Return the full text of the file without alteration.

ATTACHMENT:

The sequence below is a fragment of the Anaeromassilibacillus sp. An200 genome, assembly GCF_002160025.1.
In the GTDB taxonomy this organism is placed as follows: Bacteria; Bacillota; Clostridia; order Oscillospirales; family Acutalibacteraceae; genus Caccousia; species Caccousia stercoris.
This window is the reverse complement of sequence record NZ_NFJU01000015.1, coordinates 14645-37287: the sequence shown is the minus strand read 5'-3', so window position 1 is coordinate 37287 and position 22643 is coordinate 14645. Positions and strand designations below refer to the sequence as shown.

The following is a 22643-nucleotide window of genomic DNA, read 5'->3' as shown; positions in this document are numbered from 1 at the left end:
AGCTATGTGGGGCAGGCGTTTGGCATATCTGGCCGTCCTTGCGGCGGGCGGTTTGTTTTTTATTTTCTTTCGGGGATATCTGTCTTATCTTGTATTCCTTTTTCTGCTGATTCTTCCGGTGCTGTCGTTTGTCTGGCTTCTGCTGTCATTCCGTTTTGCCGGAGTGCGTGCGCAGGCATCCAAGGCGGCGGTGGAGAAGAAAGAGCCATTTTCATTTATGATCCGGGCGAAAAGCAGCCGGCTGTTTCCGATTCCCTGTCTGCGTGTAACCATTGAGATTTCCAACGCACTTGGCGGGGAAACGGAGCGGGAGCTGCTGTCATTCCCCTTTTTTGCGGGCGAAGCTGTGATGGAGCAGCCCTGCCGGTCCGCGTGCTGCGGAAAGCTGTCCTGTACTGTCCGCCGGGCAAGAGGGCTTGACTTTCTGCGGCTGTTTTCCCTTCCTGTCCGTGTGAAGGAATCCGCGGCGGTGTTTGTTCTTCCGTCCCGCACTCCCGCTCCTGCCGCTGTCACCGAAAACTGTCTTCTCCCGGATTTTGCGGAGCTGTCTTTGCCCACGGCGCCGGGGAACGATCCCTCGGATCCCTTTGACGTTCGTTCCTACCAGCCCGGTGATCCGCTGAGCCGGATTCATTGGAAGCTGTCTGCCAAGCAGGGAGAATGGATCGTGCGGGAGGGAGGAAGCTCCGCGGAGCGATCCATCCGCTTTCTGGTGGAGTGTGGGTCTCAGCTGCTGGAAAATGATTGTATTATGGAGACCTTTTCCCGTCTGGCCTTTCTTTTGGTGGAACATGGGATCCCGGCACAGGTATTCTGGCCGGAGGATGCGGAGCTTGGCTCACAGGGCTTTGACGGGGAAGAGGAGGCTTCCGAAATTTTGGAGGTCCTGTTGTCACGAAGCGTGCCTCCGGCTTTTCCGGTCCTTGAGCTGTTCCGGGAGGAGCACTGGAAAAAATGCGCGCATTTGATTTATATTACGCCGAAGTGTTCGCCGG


The sequence below is a fragment of the Anaeromassilibacillus sp. An200 genome, assembly GCF_002160025.1.
In the GTDB taxonomy this organism is placed as follows: Bacteria; Bacillota; Clostridia; order Oscillospirales; family Acutalibacteraceae; genus Caccousia; species Caccousia stercoris.
This window is the reverse complement of sequence record NZ_NFJU01000015.1, coordinates 14645-37287: the sequence shown is the minus strand read 5'-3', so window position 1 is coordinate 37287 and position 22643 is coordinate 14645. Positions and strand designations below refer to the sequence as shown.

The following is a 22643-nucleotide window of genomic DNA, read 5'->3' as shown; positions in this document are numbered from 1 at the left end:
AGCTATGTGGGGCAGGCGTTTGGCATATCTGGCCGTCCTTGCGGCGGGCGGTTTGTTTTTTATTTTCTTTCGGGGATATCTGTCTTATCTTGTATTCCTTTTTCTGCTGATTCTTCCGGTGCTGTCGTTTGTCTGGCTTCTGCTGTCATTCCGTTTTGCCGGAGTGCGTGCGCAGGCATCCAAGGCGGCGGTGGAGAAGAAAGAGCCATTTTCATTTATGATCCGGGCGAAAAGCAGCCGGCTGTTTCCGATTCCCTGTCTGCGTGTAACCATTGAGATTTCCAACGCACTTGGCGGGGAAACGGAGCGGGAGCTGCTGTCATTCCCCTTTTTTGCGGGCGAAGCTGTGATGGAGCAGCCCTGCCGGTCCGCGTGCTGCGGAAAGCTGTCCTGTACTGTCCGCCGGGCAAGAGGGCTTGACTTTCTGCGGCTGTTTTCCCTTCCTGTCCGTGTGAAGGAATCCGCGGCGGTGTTTGTTCTTCCGTCCCGCACTCCCGCTCCTGCCGCTGTCACCGAAAACTGTCTTCTCCCGGATTTTGCGGAGCTGTCTTTGCCCACGGCGCCGGGGAACGATCCCTCGGATCCCTTTGACGTTCGTTCCTACCAGCCCGGTGATCCGCTGAGCCGGATTCATTGGAAGCTGTCTGCCAAGCAGGGAGAATGGATCGTGCGGGAGGGAGGAAGCTCCGCGGAGCGATCCATCCGCTTTCTGGTGGAGTGTGGGTCTCAGCTGCTGGAAAATGATTGTATTATGGAGACCTTTTCCCGTCTGGCCTTTCTTTTGGTGGAACATGGGATCCCGGCACAGGTATTCTGGCCGGAGGATGCGGAGCTTGGCTCACAGGGCTTTGACGGGGAAGAGGAGGCTTCCGAAATTTTGGAGGTCCTGTTGTCACGAAGCGTGCCTCCGGCTTTTCCGGTCCTTGAGCTGTTCCGGGAGGAGCACTGGAAAAAATGCGCGCATTTGATTTATATTACGCCGAAGTGTTCGCCGG